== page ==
I’ve been reading about behaviour management recently and there seems to be a common theme: most 'traditional' reward systems have very limited impact. This also aligns with my 10 years as a classroom teacher. What I've experienced and much of the theory states that extrinsic rewards don’t make for well behaved children in the long term, it makes for either children who don’t care about the rewards or children who will only do something for a reward. This resonates with my experience, but only if the reward system is empty... if there’s no heart behind it...
Years before TPTC, I had always made my own Praise Cards and stickers as ‘recognition’. What was critical here is not the reward though, it is the reason behind the reward. Perhaps I’m recognising the amazing effort a child has put in; the fantastic contribution they have made to our class; or the consistent work ethic and attitude from those children who often get overlooked. I valued and rewarded behaviours over any outcomes.
We want children to focus on the behaviour: the reason why they got the reward. Developing a mindset in children that they shouldn’t just work hard for a reward is absolutely key, but let’s not forget that we all want our hard work to be recognised. One of the biggest implications on teacher wellbeing is slogging your socks off for it never to be recognised but just expected or even worse, for it to never be enough. Let’s not do the same to those little humans who deserve as much recognition as we can muster.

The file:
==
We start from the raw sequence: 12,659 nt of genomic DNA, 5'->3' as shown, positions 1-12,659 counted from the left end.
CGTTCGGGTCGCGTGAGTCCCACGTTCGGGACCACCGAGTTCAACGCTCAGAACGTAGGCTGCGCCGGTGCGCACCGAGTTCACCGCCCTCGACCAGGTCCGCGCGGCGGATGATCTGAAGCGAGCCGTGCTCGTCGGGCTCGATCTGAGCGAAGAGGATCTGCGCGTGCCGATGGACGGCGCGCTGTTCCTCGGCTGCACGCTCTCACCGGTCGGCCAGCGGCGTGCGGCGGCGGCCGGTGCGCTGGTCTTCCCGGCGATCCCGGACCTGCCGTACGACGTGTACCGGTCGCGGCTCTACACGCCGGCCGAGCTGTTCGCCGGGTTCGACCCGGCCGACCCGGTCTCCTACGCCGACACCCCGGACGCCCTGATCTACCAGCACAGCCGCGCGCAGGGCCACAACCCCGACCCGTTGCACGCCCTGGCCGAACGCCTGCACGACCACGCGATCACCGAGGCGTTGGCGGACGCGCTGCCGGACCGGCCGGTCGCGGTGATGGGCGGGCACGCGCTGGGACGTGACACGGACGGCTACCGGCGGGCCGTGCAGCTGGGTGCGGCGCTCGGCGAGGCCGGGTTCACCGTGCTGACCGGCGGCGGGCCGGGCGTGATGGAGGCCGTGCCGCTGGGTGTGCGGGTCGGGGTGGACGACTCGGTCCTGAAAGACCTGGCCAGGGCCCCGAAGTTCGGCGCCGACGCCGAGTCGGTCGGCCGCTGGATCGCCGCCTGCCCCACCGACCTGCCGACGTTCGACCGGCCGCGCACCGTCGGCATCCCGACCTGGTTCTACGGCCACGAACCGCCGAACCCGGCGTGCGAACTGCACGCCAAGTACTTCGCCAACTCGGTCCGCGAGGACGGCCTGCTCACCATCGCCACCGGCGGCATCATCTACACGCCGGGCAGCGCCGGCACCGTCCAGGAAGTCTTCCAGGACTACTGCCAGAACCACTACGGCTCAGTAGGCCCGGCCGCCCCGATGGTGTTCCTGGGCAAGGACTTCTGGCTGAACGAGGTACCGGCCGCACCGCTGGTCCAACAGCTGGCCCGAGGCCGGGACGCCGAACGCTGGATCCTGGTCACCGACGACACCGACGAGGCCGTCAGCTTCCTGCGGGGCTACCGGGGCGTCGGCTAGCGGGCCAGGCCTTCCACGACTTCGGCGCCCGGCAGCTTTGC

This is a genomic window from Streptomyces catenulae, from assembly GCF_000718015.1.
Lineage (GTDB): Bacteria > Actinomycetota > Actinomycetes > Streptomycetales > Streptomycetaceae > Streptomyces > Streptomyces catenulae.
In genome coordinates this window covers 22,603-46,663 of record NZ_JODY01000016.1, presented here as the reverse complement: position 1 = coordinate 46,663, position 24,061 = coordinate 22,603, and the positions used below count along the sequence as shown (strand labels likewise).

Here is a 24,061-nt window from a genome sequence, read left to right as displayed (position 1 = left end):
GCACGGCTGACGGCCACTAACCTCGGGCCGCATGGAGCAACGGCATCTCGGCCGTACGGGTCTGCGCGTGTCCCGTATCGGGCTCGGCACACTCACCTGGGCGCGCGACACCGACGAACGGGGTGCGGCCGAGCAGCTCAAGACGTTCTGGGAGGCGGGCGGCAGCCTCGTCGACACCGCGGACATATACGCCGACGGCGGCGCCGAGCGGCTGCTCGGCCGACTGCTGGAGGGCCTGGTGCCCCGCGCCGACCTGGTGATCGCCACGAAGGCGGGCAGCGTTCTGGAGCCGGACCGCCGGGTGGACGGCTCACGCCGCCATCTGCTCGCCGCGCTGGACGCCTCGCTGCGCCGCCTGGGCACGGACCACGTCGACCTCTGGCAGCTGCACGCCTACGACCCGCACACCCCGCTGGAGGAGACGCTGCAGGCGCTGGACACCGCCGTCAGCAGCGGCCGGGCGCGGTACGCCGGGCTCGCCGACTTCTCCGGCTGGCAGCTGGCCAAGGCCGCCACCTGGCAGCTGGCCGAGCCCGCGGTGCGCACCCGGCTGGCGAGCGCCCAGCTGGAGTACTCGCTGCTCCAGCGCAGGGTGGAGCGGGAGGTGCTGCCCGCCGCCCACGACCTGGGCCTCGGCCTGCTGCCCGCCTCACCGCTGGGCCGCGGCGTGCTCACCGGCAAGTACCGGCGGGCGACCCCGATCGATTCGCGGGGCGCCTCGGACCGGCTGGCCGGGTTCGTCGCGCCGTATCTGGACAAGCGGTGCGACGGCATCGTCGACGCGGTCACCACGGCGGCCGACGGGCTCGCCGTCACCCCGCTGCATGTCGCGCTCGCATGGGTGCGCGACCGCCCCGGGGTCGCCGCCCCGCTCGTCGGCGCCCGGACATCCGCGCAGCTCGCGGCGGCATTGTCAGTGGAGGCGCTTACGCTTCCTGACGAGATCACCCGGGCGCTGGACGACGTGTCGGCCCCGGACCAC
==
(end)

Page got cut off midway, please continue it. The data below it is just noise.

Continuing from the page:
Praise Cards are by far the best way I have found to recognise the achievements of children in my class. They have brought a lot of sunshine and most importantly have the recipient reflecting and thinking about their behaviour choices and the impact on others as well as themselves. It is only very recently indeed that I have created Praise Cards for my fellow teachers to enjoy, as I believe they can be used so effectively with others. It would be selfish of me to not share something that works so well.
This year, as a school leader, I don’t have a classroom of my own to display my cards. Instead, I carry my little holder of cards around any classes I cover. They are introduced to each class as something extremely special: something to be awed over. I make sure children understand that they are to recognise the truly amazing effort I might see in their class. It has never failed to get a few ‘ohhhhs’ and ‘wowwws’ out of children!
The praise card means little however until those few children are picked (I would hardly ever give out more than two in a day) and the message on the back is written with heart. If one of those beautiful awe-inspiring cards was given to a child with just a ‘well done’ on the back, it would lose all meaning. That’s when it would become an empty reward system. So, whatever you do, don’t rush to write one, sit down at break time, take a minute to think of a message that will make that child beam, run home with it and stick it on their bedroom wall or even their fridge. Yes! That's it! Make your Praise Cards fridgeworthy: put as much heart into them as you can!